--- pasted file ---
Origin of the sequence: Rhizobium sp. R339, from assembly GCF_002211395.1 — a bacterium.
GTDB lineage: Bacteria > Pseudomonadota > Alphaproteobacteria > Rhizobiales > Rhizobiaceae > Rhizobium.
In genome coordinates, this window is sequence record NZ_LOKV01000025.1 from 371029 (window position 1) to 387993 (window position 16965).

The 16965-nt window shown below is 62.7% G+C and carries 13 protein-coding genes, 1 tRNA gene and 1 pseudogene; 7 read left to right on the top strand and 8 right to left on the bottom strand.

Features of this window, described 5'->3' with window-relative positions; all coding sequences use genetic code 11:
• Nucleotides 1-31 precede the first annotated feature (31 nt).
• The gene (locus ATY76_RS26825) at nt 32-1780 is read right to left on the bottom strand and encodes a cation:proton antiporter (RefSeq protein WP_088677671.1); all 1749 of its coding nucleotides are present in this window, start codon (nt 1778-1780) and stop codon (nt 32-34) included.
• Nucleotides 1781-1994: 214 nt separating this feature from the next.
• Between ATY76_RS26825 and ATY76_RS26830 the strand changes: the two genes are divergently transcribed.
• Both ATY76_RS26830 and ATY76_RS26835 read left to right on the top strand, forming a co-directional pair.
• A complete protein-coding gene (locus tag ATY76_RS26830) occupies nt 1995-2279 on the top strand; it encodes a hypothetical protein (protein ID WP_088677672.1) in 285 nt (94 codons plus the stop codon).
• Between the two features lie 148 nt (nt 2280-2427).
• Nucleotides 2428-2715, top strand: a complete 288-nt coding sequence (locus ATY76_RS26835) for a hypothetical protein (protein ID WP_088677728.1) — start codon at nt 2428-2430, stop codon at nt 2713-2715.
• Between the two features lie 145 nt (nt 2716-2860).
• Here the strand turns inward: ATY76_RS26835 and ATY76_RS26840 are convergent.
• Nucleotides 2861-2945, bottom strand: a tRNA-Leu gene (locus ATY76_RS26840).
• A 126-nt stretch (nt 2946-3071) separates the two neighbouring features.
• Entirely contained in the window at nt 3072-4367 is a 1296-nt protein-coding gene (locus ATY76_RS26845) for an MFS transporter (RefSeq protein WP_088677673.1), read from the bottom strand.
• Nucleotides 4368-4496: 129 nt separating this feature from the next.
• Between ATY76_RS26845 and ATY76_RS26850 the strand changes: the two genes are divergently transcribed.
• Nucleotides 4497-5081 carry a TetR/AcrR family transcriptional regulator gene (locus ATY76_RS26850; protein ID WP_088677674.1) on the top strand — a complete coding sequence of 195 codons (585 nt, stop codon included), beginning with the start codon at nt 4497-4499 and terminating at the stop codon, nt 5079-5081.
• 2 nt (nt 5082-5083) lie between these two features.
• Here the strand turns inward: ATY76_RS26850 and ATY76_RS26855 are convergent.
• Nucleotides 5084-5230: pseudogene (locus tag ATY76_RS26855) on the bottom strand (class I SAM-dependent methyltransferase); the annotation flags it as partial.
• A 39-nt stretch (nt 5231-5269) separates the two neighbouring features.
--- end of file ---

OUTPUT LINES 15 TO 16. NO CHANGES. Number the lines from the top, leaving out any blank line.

• Here the strand turns inward: ATY76_RS26835 and ATY76_RS26840 are convergent.
• Nucleotides 2861-2945, bottom strand: a tRNA-Leu gene (locus ATY76_RS26840).